In the 1990s the genetic industry voiced a request for a variant catalog that incorporates associated variant information such as phenotypic and metabolic pathways. The call was answered by NCBI, which created dbSNP; dbSNP became publicly available in 1998 and around 1.5 million variants. Fast forward to the present and dbSNP now contains over 2 billion SNPs spanning human, rat, mouse, chimpanzee, and the malarial parasite. As you may have guessed, there is an updated version of dbSNP (dbSNP 154 v2), which is now available in VarSeq.
To provide a brief overview of dbSNP, this catalog contains records for single nucleotide variants, short insertions and deletions, short tandem repeats, and microsatellites for both common and rare variants. This database also integrates resources that allow users to understand disease associations, genotypic information, and allele origin to obtain a better context of the variant. More importantly, dbSNP 154 v2 incorporates new features, such as supporting HGVS and protein variant search, RefSNP page linked to LitVar information, and incorporates the ALFA frequency for all SNPs.
dbSNP Reference SNP (RefSNP) is a locus accession for a human variant type assigned by dbSNP, commonly known as an rsID. This RefSNP catalog is a non-redundant collection of submitted variants that provides a stable notation for mutation and polymorphism analysis, annotation, reporting, data mining, and integration. This feature is now linked to LitVar.
LitVar allows the search and retrieval of relevant variant information from biomedical literature and shows key biological relations between a variant and its close related entities (e.g. genes, diseases, and drugs). The LitVar results are also automatically extracted from over 30 million PubMed articles as well as applicable full-text articles in PubMed Central. As you can see in Figure 1, by clicking on the LitVar button, you have access to all relevant literature for that particular variant.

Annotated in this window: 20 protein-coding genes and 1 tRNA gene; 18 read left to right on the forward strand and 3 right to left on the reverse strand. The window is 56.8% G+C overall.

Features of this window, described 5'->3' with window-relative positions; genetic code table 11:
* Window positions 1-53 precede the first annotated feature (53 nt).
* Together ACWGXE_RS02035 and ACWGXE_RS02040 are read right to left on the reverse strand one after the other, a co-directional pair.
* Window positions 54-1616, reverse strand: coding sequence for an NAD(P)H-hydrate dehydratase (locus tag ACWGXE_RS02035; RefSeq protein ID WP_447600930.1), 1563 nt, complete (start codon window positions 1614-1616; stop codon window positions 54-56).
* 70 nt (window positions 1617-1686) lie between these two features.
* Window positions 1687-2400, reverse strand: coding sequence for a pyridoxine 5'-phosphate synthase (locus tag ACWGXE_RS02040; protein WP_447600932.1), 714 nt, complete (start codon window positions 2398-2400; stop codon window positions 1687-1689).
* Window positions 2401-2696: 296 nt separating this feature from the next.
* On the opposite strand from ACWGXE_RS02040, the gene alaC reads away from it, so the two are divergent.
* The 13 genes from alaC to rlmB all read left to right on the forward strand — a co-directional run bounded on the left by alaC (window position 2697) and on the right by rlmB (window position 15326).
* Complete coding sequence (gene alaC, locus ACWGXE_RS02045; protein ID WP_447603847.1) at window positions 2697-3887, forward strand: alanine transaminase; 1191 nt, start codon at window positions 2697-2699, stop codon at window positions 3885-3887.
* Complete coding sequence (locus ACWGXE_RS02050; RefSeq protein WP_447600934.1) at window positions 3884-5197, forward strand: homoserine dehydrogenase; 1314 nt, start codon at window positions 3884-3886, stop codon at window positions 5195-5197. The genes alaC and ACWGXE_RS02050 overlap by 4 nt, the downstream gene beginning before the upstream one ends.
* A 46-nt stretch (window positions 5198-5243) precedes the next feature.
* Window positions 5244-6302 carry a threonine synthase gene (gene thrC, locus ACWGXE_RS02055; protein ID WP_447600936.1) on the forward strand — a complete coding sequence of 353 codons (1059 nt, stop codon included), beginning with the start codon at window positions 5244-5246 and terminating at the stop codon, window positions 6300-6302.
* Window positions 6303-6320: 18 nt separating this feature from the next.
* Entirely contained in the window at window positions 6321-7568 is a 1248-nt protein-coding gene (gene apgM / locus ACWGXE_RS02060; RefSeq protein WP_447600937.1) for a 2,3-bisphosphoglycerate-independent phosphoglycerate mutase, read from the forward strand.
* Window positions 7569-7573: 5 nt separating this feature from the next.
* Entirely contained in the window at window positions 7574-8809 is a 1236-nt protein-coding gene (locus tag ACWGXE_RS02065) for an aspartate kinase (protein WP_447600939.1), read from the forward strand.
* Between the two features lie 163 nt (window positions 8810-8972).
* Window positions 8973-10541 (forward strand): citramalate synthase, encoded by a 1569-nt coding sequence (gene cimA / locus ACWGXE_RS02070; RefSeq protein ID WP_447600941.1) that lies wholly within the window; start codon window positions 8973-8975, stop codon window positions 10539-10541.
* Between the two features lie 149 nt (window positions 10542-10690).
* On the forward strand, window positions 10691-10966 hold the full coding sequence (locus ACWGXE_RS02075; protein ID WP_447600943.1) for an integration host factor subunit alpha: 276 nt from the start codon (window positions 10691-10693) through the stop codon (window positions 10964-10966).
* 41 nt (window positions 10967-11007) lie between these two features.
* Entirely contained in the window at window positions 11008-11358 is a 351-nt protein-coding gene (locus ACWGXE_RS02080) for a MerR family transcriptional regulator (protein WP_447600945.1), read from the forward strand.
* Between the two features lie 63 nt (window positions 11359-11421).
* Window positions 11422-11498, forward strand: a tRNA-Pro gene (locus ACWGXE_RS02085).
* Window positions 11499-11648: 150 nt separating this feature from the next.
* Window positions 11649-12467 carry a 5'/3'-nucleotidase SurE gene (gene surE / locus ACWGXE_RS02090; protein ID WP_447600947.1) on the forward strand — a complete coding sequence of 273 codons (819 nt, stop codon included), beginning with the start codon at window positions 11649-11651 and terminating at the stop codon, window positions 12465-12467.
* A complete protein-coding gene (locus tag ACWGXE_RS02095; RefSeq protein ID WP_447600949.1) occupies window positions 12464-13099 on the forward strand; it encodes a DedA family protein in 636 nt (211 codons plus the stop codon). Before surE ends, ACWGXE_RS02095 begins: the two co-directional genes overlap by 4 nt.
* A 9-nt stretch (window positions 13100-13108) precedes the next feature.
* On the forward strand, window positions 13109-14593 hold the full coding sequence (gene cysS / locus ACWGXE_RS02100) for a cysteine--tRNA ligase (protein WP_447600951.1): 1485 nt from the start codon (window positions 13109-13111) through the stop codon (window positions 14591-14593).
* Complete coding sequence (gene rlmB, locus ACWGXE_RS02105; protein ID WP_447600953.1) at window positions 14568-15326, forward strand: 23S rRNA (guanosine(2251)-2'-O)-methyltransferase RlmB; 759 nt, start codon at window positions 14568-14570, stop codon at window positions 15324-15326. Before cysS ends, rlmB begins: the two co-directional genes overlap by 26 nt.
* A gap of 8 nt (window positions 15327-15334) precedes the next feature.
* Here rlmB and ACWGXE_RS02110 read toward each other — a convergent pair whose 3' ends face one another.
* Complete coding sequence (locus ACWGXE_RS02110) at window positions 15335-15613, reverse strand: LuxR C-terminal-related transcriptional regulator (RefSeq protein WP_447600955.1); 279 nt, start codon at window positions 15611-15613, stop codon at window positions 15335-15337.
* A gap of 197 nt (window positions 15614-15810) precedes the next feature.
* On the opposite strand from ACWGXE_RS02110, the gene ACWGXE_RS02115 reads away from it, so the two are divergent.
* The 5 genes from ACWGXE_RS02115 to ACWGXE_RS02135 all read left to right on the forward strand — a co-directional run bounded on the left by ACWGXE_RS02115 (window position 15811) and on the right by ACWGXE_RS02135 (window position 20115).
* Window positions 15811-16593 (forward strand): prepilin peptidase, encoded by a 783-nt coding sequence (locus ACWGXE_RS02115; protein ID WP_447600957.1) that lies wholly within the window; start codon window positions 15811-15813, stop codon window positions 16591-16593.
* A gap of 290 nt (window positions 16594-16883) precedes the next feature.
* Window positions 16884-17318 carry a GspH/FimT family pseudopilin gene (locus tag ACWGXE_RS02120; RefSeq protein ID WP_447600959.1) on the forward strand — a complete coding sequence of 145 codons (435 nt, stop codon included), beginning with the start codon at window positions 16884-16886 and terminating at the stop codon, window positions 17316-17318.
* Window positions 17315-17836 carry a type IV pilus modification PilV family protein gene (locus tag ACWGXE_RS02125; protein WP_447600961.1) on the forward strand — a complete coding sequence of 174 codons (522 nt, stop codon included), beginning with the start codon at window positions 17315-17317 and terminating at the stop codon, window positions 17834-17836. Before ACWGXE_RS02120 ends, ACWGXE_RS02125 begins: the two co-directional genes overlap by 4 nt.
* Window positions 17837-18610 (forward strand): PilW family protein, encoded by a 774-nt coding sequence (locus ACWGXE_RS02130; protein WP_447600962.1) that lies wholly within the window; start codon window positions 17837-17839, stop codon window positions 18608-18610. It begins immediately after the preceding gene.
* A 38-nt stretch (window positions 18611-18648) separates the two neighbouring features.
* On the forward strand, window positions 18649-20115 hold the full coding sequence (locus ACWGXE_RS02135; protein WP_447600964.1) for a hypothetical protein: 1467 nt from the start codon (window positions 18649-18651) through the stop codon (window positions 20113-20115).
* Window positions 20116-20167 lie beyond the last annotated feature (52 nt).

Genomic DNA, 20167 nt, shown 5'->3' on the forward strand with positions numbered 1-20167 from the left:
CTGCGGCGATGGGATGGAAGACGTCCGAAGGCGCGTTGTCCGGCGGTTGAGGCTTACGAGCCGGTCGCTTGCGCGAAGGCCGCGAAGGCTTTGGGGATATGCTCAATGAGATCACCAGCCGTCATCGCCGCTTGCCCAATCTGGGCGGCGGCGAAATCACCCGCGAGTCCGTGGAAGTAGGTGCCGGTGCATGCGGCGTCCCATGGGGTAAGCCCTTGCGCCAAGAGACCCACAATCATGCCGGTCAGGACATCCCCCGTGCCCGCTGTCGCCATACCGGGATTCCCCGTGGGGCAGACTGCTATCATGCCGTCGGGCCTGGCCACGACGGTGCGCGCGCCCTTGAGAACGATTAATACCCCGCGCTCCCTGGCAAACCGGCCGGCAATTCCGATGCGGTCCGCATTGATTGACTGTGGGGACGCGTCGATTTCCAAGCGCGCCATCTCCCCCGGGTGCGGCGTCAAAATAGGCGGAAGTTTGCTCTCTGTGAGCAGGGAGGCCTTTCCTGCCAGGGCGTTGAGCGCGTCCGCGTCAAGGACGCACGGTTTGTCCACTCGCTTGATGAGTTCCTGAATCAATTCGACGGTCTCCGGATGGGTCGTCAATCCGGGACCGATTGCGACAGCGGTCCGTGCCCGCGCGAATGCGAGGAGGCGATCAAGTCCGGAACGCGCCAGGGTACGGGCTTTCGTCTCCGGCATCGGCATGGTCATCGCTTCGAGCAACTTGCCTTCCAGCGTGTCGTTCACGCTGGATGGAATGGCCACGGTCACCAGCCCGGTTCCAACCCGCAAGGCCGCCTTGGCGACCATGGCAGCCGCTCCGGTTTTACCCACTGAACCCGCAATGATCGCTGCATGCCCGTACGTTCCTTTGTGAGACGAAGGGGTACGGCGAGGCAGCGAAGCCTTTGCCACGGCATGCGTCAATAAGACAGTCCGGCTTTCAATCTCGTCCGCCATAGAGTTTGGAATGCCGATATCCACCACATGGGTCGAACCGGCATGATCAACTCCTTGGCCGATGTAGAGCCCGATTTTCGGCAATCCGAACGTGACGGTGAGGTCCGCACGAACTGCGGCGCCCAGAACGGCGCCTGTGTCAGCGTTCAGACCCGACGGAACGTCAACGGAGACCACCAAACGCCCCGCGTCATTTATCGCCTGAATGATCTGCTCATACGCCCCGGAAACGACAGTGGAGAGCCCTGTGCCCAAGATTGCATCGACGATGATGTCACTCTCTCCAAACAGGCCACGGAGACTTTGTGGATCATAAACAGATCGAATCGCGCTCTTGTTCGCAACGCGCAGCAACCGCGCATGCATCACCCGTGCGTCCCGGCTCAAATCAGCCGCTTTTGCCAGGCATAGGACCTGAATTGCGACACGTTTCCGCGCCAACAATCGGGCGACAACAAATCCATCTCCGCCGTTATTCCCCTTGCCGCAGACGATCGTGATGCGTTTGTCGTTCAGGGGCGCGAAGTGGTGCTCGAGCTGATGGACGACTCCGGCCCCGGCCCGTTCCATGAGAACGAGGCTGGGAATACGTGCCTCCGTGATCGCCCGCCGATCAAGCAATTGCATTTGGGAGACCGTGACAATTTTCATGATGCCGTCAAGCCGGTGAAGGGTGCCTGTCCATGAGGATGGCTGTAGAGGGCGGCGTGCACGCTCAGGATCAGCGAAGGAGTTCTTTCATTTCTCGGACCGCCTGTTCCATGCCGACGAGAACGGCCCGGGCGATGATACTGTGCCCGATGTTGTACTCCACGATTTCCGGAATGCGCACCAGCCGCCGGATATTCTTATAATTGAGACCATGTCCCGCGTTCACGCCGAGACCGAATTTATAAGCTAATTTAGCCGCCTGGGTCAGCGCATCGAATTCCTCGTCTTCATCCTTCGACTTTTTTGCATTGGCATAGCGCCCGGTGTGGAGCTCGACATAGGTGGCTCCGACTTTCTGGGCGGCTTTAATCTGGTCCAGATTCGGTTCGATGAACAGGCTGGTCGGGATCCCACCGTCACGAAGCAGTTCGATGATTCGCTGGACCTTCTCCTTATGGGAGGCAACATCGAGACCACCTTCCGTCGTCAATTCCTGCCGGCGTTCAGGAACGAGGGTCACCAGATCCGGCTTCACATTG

Figure 1: DbSNP 154 v2 now supports HGVS and protein variant search, RefSNP page linked to LitVar information, and incorporates the ALFA frequency for all SNPs.
DbSNP 154 v2 also incorporates the Allele Frequency Aggregator (ALFA), which was discussed in a previous blog post. In summary, this database has over 2 million subjects and hundreds of millions of variants along with thousands of phenotypes and molecular assay data. The majority of these variants were restricted to a permission basis but recently made public to promote research toward identifying variants that contribute to health and disease. As you can see in Figure 2, the ALFA frequency is one of the top frequency databases listed in dbSNP and this annotation can be integrated into your analysis as discussed in the blog.
Figure 2: Allele Frequency Aggregator is available in dnSNP.
Together, dbSNP 154 v2 incorporates new features such as HGVS variant search, LitVar access and ALFA frequencies, and most importantly, this annotation is available in VarSeq for builds GRCh37 (hg19) and GRCh38 (hg38). This annotation can be added to your project by going to Add>Variant Annotation>Public Annotations, as shown in Figure 3. However, since this database contains over 2 billion genotypes, it is a relatively large annotation sitting at 12Gb. With that said, make sure you have adequate storage space if downloading locally.
Figure 3: DbSNP 154 v2 is available in VarSeq for GRCh37 (hg19) and GRCh38 (hg38).
We hope you enjoyed reading this blog post about the new features integrated into dbSNP 154 v2 and we hope you stay tuned for more upcoming blogs and webinars. As always, thank you for reading our content and if you have any questions feel free to contact firstname.lastname@example.org or, if you would like to request a free trial of our software you can contact email@example.com.